Aaron Lightner is a prominent member of an order called the Talamasca, an ancient group of scholars who study all things supernatural and prepare case files with as much information as they can garner. Aaron has followed the lives of the Mayfair family as part of his life’s work and is well aware of the spirit Lasher’s ill intentions. He has insight as to the spirit’s motivations and means and becomes friend to both Rowan and Michael as the story progresses. His retelling of the information he has gathered through the years is a beautiful puzzle with the elusive Mayfair family ever at the center. He knows something is about to come to a head but he isn’t sure what or how. As Aaron’s sense of urgency increases, the reality that Rowan is indeed in danger (as her female predecessors were) comes to fruition – but there is always hope of beating Lasher if one continues to push forward and doesn’t give up trying to solve the mystery.

“All these years he’d known that man wasn’t real. All his life he’d known it. He’d known it in the church. . . 

“Michael, that man is waiting for Rowan,” Lightner said. 

“Waiting for Rowan? But Lightner, why, then, did he show himself to me?”

“Listen, my friend.” The Englishman put his hand on Michael’s hand and clasped it warmly. “It isn’t my intention to alarm you or to exploit your fascination. But that creature has been attached to the Mayfair family for generations. It can kill people. But then so can Dr. Rowan Mayfair. In fact, she may well be the first of her kind to be able to kill entirely on her own, without that creature’s aid. And they are coming together, that creature and Rowan. It’s only a matter of time before they meet. Now, please, dress and come with me. If you choose to be our mediator and to give the file on the Mayfair Witches to Rowan for us, then our highest aims will have been served. “”

The history of the Mayfair family is so interesting and engaging, I just loved it. The way Ann Rice presents it is deep and magical and makes you feel as if you reading something you shouldn’t be privy to. The secrets are deliciously scandalous and I was thrilled to learn even more in the second book, Lasher. One characters in particular, Julian Mayfair, was extremely riveting; but I won’t give too much of his own personal story away. The story retells the lives of many decades of Mayfair women and their dealings with Lasher.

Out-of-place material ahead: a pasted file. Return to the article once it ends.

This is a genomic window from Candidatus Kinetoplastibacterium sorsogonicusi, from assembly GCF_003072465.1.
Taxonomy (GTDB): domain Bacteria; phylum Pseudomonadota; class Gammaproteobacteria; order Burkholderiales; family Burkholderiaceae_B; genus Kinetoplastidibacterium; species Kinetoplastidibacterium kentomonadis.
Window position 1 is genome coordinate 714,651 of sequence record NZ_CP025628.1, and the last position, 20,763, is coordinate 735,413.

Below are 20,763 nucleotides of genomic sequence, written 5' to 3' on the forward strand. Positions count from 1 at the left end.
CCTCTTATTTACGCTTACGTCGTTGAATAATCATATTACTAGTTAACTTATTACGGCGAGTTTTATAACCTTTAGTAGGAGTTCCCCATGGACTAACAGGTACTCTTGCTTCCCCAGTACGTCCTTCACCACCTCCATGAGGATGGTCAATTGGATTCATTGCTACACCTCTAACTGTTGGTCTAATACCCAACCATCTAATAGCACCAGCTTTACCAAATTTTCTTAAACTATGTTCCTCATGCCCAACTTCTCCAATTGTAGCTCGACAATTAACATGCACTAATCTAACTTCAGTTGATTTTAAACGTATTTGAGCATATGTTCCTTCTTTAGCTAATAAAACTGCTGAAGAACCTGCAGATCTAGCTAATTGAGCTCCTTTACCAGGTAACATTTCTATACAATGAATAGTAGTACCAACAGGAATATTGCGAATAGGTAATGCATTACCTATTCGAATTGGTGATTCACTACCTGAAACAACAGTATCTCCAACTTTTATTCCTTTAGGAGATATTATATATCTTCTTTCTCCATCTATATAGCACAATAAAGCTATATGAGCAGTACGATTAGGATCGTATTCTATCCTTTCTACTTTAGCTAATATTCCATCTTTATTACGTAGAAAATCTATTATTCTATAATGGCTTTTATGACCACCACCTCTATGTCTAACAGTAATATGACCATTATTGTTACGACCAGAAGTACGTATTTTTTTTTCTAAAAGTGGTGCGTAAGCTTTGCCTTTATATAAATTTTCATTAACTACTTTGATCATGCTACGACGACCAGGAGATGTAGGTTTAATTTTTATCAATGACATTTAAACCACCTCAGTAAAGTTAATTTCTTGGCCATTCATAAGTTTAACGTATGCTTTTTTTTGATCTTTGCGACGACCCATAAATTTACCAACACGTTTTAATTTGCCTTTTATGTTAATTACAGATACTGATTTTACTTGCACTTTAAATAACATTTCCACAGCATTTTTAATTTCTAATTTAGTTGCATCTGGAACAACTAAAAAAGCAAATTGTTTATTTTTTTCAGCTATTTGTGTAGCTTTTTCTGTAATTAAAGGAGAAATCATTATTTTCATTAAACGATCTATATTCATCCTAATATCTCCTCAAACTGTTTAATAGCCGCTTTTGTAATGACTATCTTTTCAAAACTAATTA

Many of the questions raised in The Witching Hour are laid to rest in Lasher. The third book in the trilogy, Taltos, I felt was unneeded. It felt as if the author was too involved in her characters and was having a hard time letting go. As a result, I had a hard time getting through the book and would not recommend it unless you are just a diehard fan. Three other books follow spurs from the Mayfair family tree- Merrick, Blackwood Farm, and Blood Canticle.  These books weave the Vampire Chronicles and Mayfair Witches Trilogy together with familiar faces and unique story lines.

The Witching Hour provides a beautiful portrait of New Orleans and the Garden District, narrating a history in such a lovely way that you never doubt the love Anne Rice has for her city of birth. She lived there on a grand property (much like the Mayfair family home) for much of her 41 year marriage, selling and making the exodus to California to be closer to her son after her husband’s death. She writes of her city as a lover recounts infatuation with their beloved; New Orleans runs through the very veins of this author and I’m sure more than one reader of her work if traveling down the French Quarter, has turned their head to see if a vampire is lurking in the shadows behind them.

I rate The Witching Hour 4 out of 5 stars, recommending it only to a reader who has the time and energy to put into reading it. It’s a book clocking in at over 950 pages and takes a few chapters before you really get into it. Be prepared to expect and accept the unexpected and throw out the idea that anything can be taken at face value. Anne Rice dictates and categorizes the natures of the supernatural in a way that makes you wonder what sort of otherworldly company she keeps.